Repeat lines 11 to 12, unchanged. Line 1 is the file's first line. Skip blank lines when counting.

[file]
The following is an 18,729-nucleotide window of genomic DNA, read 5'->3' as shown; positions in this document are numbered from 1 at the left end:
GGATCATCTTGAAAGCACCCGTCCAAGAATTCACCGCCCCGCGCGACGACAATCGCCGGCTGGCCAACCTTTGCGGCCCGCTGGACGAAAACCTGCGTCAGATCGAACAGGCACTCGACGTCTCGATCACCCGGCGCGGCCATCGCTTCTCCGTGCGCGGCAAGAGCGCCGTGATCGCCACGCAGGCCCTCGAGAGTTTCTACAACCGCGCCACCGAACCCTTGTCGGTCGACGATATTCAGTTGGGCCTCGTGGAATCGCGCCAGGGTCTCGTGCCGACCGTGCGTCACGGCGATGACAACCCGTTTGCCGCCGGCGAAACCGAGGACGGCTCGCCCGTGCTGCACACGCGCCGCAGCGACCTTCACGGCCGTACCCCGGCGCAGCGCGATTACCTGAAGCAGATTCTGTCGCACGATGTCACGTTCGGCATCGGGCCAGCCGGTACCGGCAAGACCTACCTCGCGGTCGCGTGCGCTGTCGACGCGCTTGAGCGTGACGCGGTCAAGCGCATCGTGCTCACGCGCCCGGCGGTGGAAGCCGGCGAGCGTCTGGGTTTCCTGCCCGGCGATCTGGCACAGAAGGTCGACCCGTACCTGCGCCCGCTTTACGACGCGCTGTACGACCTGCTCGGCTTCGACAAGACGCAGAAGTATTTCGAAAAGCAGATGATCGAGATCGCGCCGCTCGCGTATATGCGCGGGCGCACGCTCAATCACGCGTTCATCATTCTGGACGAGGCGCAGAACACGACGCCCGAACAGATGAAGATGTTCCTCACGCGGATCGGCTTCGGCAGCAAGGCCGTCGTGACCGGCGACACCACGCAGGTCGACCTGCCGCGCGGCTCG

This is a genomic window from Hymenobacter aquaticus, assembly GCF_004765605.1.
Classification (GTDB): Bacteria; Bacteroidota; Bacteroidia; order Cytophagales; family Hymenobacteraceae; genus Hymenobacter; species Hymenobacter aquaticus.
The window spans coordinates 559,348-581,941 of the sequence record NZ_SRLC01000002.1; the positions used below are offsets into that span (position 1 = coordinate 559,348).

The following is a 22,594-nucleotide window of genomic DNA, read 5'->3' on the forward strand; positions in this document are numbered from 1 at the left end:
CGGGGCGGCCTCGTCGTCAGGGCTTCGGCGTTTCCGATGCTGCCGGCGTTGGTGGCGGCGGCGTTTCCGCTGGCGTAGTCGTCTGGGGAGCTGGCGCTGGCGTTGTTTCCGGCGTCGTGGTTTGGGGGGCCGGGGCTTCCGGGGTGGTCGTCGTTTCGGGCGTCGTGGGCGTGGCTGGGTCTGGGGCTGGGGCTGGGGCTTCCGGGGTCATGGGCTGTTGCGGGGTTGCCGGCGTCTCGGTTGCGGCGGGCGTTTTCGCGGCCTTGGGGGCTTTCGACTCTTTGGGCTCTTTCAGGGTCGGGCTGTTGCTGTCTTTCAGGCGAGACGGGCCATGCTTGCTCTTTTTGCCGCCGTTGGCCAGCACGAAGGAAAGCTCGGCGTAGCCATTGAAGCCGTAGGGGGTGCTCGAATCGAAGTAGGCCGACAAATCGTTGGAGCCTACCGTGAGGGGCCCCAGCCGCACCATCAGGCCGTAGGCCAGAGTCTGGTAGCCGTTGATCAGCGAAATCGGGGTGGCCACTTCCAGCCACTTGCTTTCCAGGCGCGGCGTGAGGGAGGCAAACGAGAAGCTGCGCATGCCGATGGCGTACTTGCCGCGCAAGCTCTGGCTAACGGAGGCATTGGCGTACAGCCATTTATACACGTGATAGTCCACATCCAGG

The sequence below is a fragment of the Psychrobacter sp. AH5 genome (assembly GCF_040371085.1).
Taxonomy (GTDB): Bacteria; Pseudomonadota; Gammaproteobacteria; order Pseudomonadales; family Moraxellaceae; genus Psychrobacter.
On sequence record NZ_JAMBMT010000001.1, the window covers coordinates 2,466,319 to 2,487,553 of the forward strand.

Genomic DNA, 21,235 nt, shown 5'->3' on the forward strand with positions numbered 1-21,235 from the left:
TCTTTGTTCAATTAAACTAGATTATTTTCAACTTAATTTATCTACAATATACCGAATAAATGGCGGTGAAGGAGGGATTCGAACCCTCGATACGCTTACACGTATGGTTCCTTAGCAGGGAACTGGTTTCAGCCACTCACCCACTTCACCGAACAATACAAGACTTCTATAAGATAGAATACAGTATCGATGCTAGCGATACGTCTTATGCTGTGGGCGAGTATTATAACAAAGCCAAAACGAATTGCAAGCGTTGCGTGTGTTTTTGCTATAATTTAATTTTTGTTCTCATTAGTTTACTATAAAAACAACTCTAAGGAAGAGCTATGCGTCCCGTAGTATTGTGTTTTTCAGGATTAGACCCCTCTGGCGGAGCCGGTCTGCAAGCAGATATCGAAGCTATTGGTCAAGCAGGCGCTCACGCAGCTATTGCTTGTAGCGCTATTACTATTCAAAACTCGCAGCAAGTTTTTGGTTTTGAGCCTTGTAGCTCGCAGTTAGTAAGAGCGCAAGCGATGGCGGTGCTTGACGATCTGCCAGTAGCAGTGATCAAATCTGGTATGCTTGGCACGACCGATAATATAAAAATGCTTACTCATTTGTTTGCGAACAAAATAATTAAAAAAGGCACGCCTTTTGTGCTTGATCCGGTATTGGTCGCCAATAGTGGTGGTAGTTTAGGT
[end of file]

Genomic DNA, 21,235 nt, shown 5'->3' on the forward strand with positions numbered 1-21,235 from the left:
TCTTTGTTCAATTAAACTAGATTATTTTCAACTTAATTTATCTACAATATACCGAATAAATGGCGGTGAAGGAGGGATTCGAACCCTCGATACGCTTACACGTATGGTTCCTTAGCAGGGAACTGGTTTCAGCCACTCACCCACTTCACCGAACAATACAAGACTTCTATAAGATAGAATACAGTATCGATGCTAGCGATACGTCTTATGCTGTGGGCGAGTATTATAACAAAGCCAAAACGAATTGCAAGCGTTGCGTGTGTTTTTGCTATAATTTAATTTTTGTTCTCATTAGTTTACTATAAAAACAACTCTAAGGAAGAGCTATGCGTCCCGTAGTATTGTGTTTTTCAGGATTAGACCCCTCTGGCGGAGCCGGTCTGCAAGCAGATATCGAAGCTATTGGTCAAGCAGGCGCTCACGCAGCTATTGCTTGTAGCGCTATTACTATTCAAAACTCGCAGCAAGTTTTTGGTTTTGAGCCTTGTAGCTCGCAGTTAGTAAGAGCGCAAGCGATGGCGGTGCTTGACGATCTGCCAGTAGCAGTGATCAAATCTGGTATGCTTGGCACGACCGATAATATAAAAATGCTTACTCATTTGTTTGCGAACAAAATAATTAAAAAAGGCACGCCTTTTGTGCTTGATCCGGTATTGGTCGCCAATAGTGGTGGTAGTTTAGGT